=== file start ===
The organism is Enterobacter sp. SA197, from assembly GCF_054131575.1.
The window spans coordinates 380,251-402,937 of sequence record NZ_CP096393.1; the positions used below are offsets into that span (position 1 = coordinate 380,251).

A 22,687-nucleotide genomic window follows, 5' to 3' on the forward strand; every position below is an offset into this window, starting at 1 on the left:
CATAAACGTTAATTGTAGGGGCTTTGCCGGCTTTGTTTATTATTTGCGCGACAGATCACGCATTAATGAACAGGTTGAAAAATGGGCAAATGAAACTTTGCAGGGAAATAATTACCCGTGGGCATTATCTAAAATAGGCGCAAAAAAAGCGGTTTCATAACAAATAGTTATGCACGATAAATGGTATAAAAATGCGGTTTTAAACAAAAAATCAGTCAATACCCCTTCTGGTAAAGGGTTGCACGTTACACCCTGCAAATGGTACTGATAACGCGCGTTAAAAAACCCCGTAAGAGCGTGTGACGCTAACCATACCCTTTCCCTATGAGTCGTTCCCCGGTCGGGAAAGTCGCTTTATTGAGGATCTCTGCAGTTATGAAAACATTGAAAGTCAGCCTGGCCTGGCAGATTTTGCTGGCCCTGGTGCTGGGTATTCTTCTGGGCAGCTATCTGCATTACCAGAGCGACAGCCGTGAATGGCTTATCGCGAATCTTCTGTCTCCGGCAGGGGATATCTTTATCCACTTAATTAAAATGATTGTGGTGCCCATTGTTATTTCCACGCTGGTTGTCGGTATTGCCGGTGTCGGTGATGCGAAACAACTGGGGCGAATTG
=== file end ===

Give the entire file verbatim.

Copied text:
The organism is Enterobacter sp. SA197, from assembly GCF_054131575.1.
The window spans coordinates 380,251-402,937 of sequence record NZ_CP096393.1; the positions used below are offsets into that span (position 1 = coordinate 380,251).

A 22,687-nucleotide genomic window follows, 5' to 3' on the forward strand; every position below is an offset into this window, starting at 1 on the left:
CATAAACGTTAATTGTAGGGGCTTTGCCGGCTTTGTTTATTATTTGCGCGACAGATCACGCATTAATGAACAGGTTGAAAAATGGGCAAATGAAACTTTGCAGGGAAATAATTACCCGTGGGCATTATCTAAAATAGGCGCAAAAAAAGCGGTTTCATAACAAATAGTTATGCACGATAAATGGTATAAAAATGCGGTTTTAAACAAAAAATCAGTCAATACCCCTTCTGGTAAAGGGTTGCACGTTACACCCTGCAAATGGTACTGATAACGCGCGTTAAAAAACCCCGTAAGAGCGTGTGACGCTAACCATACCCTTTCCCTATGAGTCGTTCCCCGGTCGGGAAAGTCGCTTTATTGAGGATCTCTGCAGTTATGAAAACATTGAAAGTCAGCCTGGCCTGGCAGATTTTGCTGGCCCTGGTGCTGGGTATTCTTCTGGGCAGCTATCTGCATTACCAGAGCGACAGCCGTGAATGGCTTATCGCGAATCTTCTGTCTCCGGCAGGGGATATCTTTATCCACTTAATTAAAATGATTGTGGTGCCCATTGTTATTTCCACGCTGGTTGTCGGTATTGCCGGTGTCGGTGATGCGAAACAACTGGGGCGAATTG